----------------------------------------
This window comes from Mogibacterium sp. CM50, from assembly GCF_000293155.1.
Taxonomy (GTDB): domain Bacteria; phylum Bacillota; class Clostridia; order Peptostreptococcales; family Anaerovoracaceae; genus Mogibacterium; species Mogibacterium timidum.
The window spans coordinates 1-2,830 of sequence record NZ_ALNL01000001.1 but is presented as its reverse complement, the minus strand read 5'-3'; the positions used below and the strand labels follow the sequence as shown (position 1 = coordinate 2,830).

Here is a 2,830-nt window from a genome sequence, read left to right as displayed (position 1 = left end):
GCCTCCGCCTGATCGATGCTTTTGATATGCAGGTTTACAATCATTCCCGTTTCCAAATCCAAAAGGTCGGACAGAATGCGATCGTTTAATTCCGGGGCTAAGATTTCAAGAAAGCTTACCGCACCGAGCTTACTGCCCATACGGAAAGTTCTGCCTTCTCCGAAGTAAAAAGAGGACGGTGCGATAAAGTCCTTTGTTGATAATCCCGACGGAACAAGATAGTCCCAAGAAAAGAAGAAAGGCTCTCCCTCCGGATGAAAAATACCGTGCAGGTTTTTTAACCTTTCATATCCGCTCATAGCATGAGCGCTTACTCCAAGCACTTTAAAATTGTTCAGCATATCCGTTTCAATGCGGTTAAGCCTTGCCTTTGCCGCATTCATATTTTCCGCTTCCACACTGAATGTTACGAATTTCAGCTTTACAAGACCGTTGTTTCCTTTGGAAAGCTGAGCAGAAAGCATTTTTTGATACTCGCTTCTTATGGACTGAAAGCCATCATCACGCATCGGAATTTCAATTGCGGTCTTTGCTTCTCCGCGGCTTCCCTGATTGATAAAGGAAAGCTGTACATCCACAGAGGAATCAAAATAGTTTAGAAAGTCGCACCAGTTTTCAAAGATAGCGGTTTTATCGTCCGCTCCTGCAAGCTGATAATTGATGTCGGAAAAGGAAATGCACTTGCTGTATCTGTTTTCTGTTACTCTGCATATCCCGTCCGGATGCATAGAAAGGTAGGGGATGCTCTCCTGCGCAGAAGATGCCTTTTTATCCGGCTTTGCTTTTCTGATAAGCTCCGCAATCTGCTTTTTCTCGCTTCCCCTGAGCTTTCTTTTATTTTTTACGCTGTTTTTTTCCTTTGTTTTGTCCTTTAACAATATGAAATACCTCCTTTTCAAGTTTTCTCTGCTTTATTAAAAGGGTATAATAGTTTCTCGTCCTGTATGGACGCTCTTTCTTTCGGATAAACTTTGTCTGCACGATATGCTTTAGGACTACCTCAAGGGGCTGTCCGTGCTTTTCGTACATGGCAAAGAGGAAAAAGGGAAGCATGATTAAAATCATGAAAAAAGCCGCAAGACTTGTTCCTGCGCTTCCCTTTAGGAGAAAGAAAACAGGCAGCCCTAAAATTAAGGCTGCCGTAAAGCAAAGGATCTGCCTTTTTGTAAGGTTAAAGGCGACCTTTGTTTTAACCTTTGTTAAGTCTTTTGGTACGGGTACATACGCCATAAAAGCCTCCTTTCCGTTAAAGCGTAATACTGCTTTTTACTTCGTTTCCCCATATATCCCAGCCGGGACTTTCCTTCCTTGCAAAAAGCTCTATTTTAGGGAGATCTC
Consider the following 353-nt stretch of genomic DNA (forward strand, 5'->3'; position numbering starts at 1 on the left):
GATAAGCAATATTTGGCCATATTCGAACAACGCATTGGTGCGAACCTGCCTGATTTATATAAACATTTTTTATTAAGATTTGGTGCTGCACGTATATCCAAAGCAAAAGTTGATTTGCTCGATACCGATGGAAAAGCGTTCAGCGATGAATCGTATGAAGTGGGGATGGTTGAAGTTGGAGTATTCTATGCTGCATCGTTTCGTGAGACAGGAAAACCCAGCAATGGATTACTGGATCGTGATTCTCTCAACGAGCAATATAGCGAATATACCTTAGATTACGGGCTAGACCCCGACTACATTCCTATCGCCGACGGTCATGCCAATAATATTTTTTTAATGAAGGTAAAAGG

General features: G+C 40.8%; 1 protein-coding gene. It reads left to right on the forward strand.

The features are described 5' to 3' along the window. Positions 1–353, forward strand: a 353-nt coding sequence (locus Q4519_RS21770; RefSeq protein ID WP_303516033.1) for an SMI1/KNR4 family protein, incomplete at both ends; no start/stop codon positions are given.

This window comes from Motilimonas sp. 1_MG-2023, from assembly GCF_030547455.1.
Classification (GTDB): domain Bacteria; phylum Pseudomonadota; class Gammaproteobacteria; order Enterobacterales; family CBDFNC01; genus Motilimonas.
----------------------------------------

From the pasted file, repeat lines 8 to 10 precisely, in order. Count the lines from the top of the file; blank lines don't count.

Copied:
General features: G+C 40.8%; 1 protein-coding gene. It reads left to right on the forward strand.

The features are described 5' to 3' along the window. Positions 1–353, forward strand: a 353-nt coding sequence (locus Q4519_RS21770; RefSeq protein ID WP_303516033.1) for an SMI1/KNR4 family protein, incomplete at both ends; no start/stop codon positions are given.

This window comes from Motilimonas sp. 1_MG-2023, from assembly GCF_030547455.1.